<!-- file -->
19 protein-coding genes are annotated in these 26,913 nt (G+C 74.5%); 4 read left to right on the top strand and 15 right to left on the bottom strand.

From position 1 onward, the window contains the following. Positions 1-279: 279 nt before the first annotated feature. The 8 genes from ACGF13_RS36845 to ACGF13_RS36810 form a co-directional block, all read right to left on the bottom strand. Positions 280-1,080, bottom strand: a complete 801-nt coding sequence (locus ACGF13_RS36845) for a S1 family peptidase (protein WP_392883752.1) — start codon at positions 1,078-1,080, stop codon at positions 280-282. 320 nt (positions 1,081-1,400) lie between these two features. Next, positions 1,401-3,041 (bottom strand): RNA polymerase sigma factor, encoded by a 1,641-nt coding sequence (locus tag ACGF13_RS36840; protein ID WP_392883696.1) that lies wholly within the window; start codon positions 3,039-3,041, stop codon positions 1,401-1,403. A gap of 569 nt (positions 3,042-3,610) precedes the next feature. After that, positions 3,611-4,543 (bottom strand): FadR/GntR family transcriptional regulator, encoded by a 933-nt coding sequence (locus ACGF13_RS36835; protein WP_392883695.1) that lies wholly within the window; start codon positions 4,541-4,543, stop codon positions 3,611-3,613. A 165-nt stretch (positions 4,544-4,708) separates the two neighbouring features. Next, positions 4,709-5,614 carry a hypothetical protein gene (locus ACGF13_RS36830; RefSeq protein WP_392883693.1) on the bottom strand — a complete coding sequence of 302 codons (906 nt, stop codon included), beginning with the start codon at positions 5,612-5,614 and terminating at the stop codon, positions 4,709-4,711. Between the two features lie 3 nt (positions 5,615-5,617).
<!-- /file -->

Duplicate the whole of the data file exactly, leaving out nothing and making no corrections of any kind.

19 protein-coding genes are annotated in these 26,913 nt (G+C 74.5%); 4 read left to right on the top strand and 15 right to left on the bottom strand.

From position 1 onward, the window contains the following. Positions 1-279: 279 nt before the first annotated feature. The 8 genes from ACGF13_RS36845 to ACGF13_RS36810 form a co-directional block, all read right to left on the bottom strand. Positions 280-1,080, bottom strand: a complete 801-nt coding sequence (locus ACGF13_RS36845) for a S1 family peptidase (protein WP_392883752.1) — start codon at positions 1,078-1,080, stop codon at positions 280-282. 320 nt (positions 1,081-1,400) lie between these two features. Next, positions 1,401-3,041 (bottom strand): RNA polymerase sigma factor, encoded by a 1,641-nt coding sequence (locus tag ACGF13_RS36840; protein ID WP_392883696.1) that lies wholly within the window; start codon positions 3,039-3,041, stop codon positions 1,401-1,403. A gap of 569 nt (positions 3,042-3,610) precedes the next feature. After that, positions 3,611-4,543 (bottom strand): FadR/GntR family transcriptional regulator, encoded by a 933-nt coding sequence (locus ACGF13_RS36835; protein WP_392883695.1) that lies wholly within the window; start codon positions 4,541-4,543, stop codon positions 3,611-3,613. A 165-nt stretch (positions 4,544-4,708) separates the two neighbouring features. Next, positions 4,709-5,614 carry a hypothetical protein gene (locus ACGF13_RS36830; RefSeq protein WP_392883693.1) on the bottom strand — a complete coding sequence of 302 codons (906 nt, stop codon included), beginning with the start codon at positions 5,612-5,614 and terminating at the stop codon, positions 4,709-4,711. Between the two features lie 3 nt (positions 5,615-5,617).